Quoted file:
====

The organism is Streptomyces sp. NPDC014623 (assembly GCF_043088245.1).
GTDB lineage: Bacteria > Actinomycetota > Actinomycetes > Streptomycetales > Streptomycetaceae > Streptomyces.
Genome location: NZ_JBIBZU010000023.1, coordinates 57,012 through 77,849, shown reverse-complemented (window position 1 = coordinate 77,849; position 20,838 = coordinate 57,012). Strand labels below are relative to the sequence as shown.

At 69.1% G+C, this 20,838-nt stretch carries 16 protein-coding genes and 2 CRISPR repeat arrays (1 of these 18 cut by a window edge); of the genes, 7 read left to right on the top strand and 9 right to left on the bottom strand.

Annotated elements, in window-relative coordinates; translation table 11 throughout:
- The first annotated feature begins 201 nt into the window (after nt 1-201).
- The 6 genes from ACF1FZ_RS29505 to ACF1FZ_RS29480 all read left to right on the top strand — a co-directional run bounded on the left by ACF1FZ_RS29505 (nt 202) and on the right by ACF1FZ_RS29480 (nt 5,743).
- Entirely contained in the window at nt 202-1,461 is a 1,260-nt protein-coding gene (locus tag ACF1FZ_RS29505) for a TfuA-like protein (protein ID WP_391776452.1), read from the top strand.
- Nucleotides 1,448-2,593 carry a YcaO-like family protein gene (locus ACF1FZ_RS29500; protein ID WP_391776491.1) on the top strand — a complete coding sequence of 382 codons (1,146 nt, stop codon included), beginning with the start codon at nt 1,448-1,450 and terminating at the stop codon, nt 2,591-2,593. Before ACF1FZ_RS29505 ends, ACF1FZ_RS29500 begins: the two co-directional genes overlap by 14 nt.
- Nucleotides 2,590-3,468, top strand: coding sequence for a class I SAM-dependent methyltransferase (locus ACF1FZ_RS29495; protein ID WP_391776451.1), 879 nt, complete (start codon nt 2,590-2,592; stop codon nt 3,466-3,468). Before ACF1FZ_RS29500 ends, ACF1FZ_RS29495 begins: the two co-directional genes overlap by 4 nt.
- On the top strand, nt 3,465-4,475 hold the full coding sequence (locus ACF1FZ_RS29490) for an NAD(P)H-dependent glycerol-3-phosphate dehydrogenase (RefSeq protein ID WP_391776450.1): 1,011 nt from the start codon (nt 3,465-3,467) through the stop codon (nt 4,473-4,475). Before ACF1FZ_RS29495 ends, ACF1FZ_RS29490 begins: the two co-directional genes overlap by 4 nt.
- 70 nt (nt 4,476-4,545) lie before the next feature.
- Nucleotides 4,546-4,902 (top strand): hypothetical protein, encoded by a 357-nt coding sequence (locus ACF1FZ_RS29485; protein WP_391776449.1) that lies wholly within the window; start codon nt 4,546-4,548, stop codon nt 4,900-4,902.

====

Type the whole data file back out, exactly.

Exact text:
The organism is Streptomyces sp. NPDC014623 (assembly GCF_043088245.1).
GTDB lineage: Bacteria > Actinomycetota > Actinomycetes > Streptomycetales > Streptomycetaceae > Streptomyces.
Genome location: NZ_JBIBZU010000023.1, coordinates 57,012 through 77,849, shown reverse-complemented (window position 1 = coordinate 77,849; position 20,838 = coordinate 57,012). Strand labels below are relative to the sequence as shown.

At 69.1% G+C, this 20,838-nt stretch carries 16 protein-coding genes and 2 CRISPR repeat arrays (1 of these 18 cut by a window edge); of the genes, 7 read left to right on the top strand and 9 right to left on the bottom strand.

Annotated elements, in window-relative coordinates; translation table 11 throughout:
- The first annotated feature begins 201 nt into the window (after nt 1-201).
- The 6 genes from ACF1FZ_RS29505 to ACF1FZ_RS29480 all read left to right on the top strand — a co-directional run bounded on the left by ACF1FZ_RS29505 (nt 202) and on the right by ACF1FZ_RS29480 (nt 5,743).
- Entirely contained in the window at nt 202-1,461 is a 1,260-nt protein-coding gene (locus tag ACF1FZ_RS29505) for a TfuA-like protein (protein ID WP_391776452.1), read from the top strand.
- Nucleotides 1,448-2,593 carry a YcaO-like family protein gene (locus ACF1FZ_RS29500; protein ID WP_391776491.1) on the top strand — a complete coding sequence of 382 codons (1,146 nt, stop codon included), beginning with the start codon at nt 1,448-1,450 and terminating at the stop codon, nt 2,591-2,593. Before ACF1FZ_RS29505 ends, ACF1FZ_RS29500 begins: the two co-directional genes overlap by 14 nt.
- Nucleotides 2,590-3,468, top strand: coding sequence for a class I SAM-dependent methyltransferase (locus ACF1FZ_RS29495; protein ID WP_391776451.1), 879 nt, complete (start codon nt 2,590-2,592; stop codon nt 3,466-3,468). Before ACF1FZ_RS29500 ends, ACF1FZ_RS29495 begins: the two co-directional genes overlap by 4 nt.
- On the top strand, nt 3,465-4,475 hold the full coding sequence (locus ACF1FZ_RS29490) for an NAD(P)H-dependent glycerol-3-phosphate dehydrogenase (RefSeq protein ID WP_391776450.1): 1,011 nt from the start codon (nt 3,465-3,467) through the stop codon (nt 4,473-4,475). Before ACF1FZ_RS29495 ends, ACF1FZ_RS29490 begins: the two co-directional genes overlap by 4 nt.
- 70 nt (nt 4,476-4,545) lie before the next feature.
- Nucleotides 4,546-4,902 (top strand): hypothetical protein, encoded by a 357-nt coding sequence (locus ACF1FZ_RS29485; protein WP_391776449.1) that lies wholly within the window; start codon nt 4,546-4,548, stop codon nt 4,900-4,902.